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City Council President Georgette Gómez appears at Golden Hall on election night. / Photo by Megan Wood

Democrats Sara Jacobs and Georgette Gómez appear poised to advance to a November runoff for California’s 53rd Congressional District in a race that could reflect national tensions within the party.

Jacobs, who led a crowded field early Wednesday with 29.5 percent of the vote, is the granddaughter of billionaire Qualcomm founder Irwin Jacobs and was able to self-fund her campaign. She’s also a former State Department contractor.

Gómez, who holds a narrow lead for the second spot on the November ballot with 17.61 percent of the vote, is a former environmental justice organizer and current president of the San Diego City Council, whose campaign has been endorsed by Sen. Bernie Sanders and Rep. Alexandria Ocasio-Cortez.

If the matchup holds, the race could hold national resonance: a billionaire heiress against an AOC- and Sanders-backed community organizer.

It’s not clear either Jacobs or Gómez will lean into that dynamic. If they don’t, national press attention could do it for them.

Jacobs may fit the mold as a Sanders foil based on her personal wealth, but her campaign hasn’t exactly run to the center. She’s run on offering universal health care, sweeping gun control and reforming border and immigration enforcement agencies.

Gómez, meanwhile, has emphasized the ways in which her career on the City Council has set her up to fight against President Donald Trump’s border wall and to deliver the Green New Deal. She’s also argued health care is a basic human right.

After the results were announced Tuesday night, Jacobs said she hasn’t been focused on the other candidates in the race, and that will continue.

“We are very glad that it looks like the seat will stay in Democratic hands,” she said. “That’s something we were really hoping for.”

In the closing days of the race, Gómez’s campaign filed an FEC complaint alleging Jacobs had improperly promoted a Republican candidate to Republican voters, in hopes of squeezing Gómez out of the runoff, by leaving required disclosures off a campaign mailer. Jacobs has denied sending the mailer.

“We didn’t go negative against any of our Democratic opponents in the primary, that was very important to me,” Jacobs said.

She said it’s become clear over the course of the campaign that voters are looking for someone with experience in the federal government.

“They’re looking for someone who understands how federal policy works, the different levers of power the federal gov can use … who can go to Washington and the bring energy and excitement we’re seeing from young people and harness it to work across the aisle and get things done,” Jacobs said.

Gómez, in an endorsement interview with the Union-Tribune, acknowledged her experience is in local politics.

“I’m not going to claim that I know everything in terms of what’s going on in the foreign policy of things,” she said. “I’m tracking some of it … it’s not a matter of do I know it, but it’s a matter of I will know it. I need to get there to know it.”

After learning that she was likely headed for the November runoff, Gómez said her background offers a clear contrast with Jacobs’.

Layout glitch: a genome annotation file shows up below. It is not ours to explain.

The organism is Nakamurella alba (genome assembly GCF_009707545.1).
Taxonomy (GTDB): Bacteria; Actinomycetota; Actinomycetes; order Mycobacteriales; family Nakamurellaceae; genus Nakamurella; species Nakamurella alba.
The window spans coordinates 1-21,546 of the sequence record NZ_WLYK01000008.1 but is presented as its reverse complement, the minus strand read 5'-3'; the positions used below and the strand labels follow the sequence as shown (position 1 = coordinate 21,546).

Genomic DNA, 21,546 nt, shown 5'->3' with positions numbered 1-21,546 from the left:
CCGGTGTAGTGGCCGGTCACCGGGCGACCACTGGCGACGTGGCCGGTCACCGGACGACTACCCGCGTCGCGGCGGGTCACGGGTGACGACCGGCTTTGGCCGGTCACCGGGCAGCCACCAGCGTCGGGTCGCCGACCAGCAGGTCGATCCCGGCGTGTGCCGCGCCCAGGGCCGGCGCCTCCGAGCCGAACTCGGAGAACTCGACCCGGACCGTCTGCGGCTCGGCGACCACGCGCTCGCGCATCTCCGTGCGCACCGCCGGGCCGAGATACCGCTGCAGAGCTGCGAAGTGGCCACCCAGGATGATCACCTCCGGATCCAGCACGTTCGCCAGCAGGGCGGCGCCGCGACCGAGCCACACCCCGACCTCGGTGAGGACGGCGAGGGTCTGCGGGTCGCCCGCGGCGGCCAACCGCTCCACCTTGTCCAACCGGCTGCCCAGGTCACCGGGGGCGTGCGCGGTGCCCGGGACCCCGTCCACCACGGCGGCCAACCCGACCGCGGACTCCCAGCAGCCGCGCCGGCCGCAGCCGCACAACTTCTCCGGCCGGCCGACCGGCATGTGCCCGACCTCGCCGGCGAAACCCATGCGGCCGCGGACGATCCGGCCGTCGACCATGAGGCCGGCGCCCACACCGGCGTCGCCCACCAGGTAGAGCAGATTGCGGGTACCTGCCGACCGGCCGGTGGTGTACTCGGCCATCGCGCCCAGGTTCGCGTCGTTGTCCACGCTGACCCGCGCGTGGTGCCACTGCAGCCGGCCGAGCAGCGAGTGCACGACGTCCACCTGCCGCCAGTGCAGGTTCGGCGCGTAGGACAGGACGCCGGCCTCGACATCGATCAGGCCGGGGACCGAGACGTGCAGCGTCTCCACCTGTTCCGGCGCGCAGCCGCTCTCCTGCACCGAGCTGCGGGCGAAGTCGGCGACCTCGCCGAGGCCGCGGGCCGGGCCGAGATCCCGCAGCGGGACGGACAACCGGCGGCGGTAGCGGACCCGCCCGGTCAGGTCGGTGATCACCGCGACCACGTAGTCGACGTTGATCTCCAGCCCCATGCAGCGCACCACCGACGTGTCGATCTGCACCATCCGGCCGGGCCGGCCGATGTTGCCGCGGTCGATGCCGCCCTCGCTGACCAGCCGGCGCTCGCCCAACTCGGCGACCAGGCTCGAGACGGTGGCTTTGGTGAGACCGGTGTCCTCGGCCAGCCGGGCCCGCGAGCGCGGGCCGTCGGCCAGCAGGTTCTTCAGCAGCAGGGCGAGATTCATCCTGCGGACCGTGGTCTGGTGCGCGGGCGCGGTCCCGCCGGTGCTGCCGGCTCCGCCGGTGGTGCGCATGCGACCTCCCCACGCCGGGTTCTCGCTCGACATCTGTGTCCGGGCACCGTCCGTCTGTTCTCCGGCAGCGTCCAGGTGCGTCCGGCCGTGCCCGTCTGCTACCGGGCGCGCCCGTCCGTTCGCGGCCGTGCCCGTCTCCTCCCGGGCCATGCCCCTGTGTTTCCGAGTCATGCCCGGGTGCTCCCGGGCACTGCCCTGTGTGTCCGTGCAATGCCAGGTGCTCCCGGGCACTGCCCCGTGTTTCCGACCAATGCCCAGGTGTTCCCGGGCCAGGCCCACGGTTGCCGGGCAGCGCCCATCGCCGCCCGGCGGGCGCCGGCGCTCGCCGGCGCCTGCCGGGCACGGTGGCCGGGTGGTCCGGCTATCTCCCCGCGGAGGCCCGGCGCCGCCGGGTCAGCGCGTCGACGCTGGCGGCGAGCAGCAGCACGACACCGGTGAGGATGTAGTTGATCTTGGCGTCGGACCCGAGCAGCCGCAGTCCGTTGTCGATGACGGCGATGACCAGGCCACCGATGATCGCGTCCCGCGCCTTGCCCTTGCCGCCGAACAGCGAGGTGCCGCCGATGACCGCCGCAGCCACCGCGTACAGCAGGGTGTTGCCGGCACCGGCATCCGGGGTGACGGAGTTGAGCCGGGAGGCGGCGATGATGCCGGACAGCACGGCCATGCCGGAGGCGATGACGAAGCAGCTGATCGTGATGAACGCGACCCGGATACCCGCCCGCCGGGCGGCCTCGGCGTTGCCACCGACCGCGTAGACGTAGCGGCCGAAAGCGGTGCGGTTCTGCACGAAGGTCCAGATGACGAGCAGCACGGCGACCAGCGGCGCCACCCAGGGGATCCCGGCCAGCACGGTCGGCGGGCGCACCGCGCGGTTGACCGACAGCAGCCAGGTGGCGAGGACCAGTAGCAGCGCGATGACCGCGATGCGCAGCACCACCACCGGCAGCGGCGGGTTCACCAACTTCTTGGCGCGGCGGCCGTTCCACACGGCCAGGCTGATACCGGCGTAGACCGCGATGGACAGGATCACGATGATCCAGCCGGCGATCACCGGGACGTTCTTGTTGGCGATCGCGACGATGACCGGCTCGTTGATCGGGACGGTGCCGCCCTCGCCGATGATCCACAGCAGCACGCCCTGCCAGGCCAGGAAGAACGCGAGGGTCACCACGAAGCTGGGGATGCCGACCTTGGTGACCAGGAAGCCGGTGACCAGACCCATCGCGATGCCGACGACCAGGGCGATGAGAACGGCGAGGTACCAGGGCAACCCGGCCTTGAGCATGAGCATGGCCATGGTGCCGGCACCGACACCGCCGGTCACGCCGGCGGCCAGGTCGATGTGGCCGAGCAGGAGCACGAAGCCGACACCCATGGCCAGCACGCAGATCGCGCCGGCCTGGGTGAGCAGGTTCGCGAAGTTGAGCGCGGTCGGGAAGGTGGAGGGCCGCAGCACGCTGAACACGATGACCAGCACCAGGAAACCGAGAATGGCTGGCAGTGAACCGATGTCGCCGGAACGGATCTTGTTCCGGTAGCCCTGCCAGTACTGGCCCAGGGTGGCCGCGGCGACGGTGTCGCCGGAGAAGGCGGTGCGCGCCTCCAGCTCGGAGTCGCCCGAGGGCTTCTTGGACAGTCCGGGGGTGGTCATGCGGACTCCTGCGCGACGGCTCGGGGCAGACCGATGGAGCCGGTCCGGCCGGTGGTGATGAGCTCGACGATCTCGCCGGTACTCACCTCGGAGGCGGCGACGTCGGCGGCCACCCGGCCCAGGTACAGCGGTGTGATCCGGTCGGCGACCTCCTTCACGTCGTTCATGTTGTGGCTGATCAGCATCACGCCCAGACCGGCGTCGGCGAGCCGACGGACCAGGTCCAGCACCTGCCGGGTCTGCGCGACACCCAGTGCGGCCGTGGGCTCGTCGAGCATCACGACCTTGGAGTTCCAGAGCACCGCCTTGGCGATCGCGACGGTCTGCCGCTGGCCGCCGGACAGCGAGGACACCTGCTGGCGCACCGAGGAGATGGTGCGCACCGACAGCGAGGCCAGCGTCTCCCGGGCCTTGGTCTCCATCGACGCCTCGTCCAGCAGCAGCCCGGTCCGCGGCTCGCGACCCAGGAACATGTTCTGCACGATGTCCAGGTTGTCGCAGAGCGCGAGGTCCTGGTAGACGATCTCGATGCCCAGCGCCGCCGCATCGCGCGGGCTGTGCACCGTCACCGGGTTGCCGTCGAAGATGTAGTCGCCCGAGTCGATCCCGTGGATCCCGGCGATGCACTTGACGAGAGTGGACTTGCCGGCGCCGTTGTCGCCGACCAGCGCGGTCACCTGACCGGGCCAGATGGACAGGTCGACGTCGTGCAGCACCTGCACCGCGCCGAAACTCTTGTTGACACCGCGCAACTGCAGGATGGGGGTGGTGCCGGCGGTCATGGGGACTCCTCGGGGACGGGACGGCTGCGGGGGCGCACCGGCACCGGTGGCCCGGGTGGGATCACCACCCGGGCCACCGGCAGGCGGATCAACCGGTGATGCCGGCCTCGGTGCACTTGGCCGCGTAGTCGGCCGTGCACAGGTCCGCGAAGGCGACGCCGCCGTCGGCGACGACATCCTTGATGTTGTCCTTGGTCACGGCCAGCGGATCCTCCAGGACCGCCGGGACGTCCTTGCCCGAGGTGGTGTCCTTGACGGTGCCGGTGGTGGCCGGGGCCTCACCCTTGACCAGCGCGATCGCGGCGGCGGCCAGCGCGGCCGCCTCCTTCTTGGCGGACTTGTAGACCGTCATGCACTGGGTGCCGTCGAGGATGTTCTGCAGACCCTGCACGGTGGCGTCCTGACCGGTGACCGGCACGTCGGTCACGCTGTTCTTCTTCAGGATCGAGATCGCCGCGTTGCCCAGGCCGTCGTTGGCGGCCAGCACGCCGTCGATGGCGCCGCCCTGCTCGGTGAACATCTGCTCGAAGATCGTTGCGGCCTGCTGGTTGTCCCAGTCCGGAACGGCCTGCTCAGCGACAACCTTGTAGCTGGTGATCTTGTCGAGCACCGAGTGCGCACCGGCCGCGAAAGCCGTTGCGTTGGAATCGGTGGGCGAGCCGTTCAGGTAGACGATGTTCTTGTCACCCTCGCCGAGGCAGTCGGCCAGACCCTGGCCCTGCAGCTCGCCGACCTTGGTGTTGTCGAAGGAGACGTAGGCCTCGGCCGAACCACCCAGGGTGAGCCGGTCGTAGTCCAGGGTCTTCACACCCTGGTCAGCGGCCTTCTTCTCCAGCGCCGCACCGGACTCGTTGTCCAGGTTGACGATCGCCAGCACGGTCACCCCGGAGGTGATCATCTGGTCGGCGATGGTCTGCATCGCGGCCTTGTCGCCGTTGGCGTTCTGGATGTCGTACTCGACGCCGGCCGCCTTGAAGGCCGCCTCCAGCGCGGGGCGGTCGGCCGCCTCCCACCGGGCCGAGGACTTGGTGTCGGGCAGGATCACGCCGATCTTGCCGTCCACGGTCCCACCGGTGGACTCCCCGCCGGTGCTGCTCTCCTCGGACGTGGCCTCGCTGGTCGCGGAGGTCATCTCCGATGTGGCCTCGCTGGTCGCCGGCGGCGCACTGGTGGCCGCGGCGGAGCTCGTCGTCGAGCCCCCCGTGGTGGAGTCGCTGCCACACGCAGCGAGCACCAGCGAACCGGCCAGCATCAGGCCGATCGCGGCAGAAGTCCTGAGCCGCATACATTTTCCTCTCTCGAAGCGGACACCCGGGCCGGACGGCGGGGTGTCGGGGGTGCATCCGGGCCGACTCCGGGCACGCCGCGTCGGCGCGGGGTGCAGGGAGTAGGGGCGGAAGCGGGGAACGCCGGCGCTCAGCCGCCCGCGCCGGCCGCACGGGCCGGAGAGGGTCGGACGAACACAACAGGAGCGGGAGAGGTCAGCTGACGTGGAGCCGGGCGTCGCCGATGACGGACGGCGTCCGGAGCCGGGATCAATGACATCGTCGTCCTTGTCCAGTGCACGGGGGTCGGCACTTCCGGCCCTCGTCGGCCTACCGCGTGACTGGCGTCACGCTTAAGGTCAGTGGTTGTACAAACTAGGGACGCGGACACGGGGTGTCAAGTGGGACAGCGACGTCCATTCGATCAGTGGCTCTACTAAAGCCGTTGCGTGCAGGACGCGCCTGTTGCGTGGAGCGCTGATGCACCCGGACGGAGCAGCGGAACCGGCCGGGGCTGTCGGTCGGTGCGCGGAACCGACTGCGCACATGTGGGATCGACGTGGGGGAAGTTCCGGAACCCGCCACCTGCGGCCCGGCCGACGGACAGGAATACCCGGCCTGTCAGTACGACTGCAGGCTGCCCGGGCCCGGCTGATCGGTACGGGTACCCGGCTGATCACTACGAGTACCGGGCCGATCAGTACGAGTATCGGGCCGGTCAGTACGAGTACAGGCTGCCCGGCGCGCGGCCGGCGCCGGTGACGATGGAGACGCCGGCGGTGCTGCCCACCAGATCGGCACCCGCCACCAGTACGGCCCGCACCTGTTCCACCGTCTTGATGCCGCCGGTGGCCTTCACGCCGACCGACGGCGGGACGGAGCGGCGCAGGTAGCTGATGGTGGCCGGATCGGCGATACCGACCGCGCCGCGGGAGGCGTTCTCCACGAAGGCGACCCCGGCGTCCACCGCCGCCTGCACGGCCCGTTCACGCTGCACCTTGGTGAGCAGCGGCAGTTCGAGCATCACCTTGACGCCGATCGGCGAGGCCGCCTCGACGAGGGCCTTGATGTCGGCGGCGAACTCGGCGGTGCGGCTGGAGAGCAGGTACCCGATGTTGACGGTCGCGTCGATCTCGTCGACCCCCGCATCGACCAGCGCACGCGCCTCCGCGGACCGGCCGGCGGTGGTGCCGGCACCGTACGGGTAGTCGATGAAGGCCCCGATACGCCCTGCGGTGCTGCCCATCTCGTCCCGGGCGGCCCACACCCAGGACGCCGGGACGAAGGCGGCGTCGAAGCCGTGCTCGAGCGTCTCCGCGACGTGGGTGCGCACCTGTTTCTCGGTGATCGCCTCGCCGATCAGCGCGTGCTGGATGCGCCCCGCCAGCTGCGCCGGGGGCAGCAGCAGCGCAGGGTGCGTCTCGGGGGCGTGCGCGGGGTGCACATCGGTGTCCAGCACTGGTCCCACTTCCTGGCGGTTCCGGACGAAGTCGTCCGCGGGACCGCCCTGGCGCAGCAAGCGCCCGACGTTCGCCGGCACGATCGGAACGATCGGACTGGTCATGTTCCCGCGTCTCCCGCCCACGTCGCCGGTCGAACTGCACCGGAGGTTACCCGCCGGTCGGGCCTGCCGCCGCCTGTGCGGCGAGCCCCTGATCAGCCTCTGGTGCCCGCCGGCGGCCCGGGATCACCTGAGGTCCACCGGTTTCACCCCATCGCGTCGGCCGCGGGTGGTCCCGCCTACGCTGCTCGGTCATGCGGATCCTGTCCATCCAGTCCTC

“It’s somebody who has lived her entire life in the South Bay, daughter of immigrant parents, who grew up in Barrio Logan and now lives in City Heights, who is now Council president, who has shown I can do policies, versus someone who moved into the district and it’s her second time running,” Gómez said, referring to Jacobs’ 2018 run for the 49th Congressional District. “I feel I have a strong narrative in this race. I spent more than a decade as a community organizer. This is my stomping ground.”

Jacobs’ campaign spent $1.8 million over the campaign, compared with Gómez’s $540,000. It’s not the first time Gómez was outspent in a race. She won her City Council seat while being outspent 3-to-1. And she was the lead organizer for a community plan for Barrio Logan that would have separated homes in the area from potentially harmful industrial properties, that lost when shipbuilders pushed the measure to a citywide ballot and killed it while outspending plan proponents 10-to-1.

Gómez said she survived each of those races because of where she came from.

“I’m a believer,” she said. “I’m no different than the people in my district, but I use the privilege I have now to do what government needs to do for them. Sara’s campaign gives me a stronger drive to continue fighting.”

Jacobs said her campaign’s focus will stay on gun control, climate change and the district’s high cost of living.

And anyone looking to compare her campaign to national races with self-funded candidates, she said, is misreading recent results.

“I’m so incredibly grateful for everything San Diego has done for me and my family, and I’m proud of the campaign we’ve run and the ability we’ve had to communicate directly with voters,” she said. “But what we saw with (former New York Mayor Mike) Bloomberg and (billionaire former hedge fund executive) Tom) Steyer is that communication is important, but if you don’t have a message that resonates with voters, no amount of communication can overcome that …  It’s clear voters are looking at the experience I bring to the table and a new generation of leaders.”

Andrew Keatts

I'm Andrew Keatts, a managing editor for projects and investigations at Voice of San Diego. Please contact me if you'd like at

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